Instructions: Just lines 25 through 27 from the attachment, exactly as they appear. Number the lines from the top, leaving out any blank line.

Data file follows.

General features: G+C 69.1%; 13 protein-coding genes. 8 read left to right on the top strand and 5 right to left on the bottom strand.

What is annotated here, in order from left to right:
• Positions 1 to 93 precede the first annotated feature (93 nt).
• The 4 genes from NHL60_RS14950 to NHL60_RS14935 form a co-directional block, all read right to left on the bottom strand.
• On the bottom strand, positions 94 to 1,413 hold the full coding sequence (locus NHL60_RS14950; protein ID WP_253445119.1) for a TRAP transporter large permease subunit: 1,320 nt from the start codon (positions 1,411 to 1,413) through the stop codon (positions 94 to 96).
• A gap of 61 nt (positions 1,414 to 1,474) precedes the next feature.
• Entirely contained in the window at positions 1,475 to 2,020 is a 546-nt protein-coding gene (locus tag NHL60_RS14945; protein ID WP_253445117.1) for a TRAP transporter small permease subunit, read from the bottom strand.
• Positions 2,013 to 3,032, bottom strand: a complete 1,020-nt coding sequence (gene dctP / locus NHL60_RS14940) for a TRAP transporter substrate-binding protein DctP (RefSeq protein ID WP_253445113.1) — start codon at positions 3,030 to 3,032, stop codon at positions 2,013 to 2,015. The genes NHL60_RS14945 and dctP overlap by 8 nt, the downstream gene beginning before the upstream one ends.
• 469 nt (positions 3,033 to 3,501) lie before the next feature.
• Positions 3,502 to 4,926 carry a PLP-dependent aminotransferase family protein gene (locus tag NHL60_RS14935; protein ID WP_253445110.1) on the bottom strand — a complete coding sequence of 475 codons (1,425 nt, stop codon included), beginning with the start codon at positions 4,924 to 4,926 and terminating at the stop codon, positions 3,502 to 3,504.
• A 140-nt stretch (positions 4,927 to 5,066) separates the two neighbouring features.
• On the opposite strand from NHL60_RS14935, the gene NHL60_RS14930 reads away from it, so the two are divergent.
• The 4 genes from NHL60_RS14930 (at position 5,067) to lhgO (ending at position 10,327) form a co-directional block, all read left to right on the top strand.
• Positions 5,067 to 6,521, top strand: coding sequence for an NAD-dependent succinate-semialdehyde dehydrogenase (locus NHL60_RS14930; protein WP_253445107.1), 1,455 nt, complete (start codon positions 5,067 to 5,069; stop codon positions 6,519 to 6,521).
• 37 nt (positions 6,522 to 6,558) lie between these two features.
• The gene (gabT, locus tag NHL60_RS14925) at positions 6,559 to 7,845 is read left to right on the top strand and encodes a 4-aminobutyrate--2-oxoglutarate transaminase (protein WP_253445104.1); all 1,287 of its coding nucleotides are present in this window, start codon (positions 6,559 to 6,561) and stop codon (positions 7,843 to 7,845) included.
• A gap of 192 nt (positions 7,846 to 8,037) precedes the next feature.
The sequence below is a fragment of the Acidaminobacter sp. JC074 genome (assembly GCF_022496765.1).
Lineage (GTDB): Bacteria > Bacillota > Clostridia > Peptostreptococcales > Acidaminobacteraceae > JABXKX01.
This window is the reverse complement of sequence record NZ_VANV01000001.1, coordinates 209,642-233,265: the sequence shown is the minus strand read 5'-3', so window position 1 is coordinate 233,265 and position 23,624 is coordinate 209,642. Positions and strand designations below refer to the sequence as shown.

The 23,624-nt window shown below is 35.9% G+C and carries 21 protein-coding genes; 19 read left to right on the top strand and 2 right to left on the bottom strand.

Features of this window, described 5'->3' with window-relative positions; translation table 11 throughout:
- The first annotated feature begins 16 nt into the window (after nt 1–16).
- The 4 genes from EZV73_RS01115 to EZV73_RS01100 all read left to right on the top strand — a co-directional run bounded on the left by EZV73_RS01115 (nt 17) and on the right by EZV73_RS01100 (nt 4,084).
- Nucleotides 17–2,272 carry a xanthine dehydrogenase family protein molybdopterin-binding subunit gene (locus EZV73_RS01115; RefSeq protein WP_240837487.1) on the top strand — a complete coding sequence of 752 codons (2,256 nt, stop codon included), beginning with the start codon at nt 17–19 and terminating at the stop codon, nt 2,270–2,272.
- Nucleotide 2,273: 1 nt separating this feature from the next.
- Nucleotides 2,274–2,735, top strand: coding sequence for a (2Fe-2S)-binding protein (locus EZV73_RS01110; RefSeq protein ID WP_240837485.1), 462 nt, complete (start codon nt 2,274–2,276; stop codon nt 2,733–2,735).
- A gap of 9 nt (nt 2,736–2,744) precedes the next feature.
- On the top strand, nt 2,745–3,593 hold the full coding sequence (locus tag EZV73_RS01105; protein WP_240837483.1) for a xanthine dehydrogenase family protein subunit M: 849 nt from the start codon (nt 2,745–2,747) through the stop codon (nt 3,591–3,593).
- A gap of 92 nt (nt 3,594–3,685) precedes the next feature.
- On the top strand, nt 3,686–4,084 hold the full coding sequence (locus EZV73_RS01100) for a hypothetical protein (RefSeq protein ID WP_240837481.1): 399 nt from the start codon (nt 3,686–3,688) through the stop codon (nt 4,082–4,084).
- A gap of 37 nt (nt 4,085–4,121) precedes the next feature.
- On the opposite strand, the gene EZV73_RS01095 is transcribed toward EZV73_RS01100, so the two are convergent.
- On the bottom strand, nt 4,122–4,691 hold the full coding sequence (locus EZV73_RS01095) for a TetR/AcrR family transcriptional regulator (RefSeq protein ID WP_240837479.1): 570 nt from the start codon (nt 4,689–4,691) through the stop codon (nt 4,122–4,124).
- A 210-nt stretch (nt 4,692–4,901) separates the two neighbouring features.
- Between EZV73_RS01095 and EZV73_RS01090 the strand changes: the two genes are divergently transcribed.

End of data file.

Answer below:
- Nucleotides 17–2,272 carry a xanthine dehydrogenase family protein molybdopterin-binding subunit gene (locus EZV73_RS01115; RefSeq protein WP_240837487.1) on the top strand — a complete coding sequence of 752 codons (2,256 nt, stop codon included), beginning with the start codon at nt 17–19 and terminating at the stop codon, nt 2,270–2,272.
- Nucleotide 2,273: 1 nt separating this feature from the next.
- Nucleotides 2,274–2,735, top strand: coding sequence for a (2Fe-2S)-binding protein (locus EZV73_RS01110; RefSeq protein ID WP_240837485.1), 462 nt, complete (start codon nt 2,274–2,276; stop codon nt 2,733–2,735).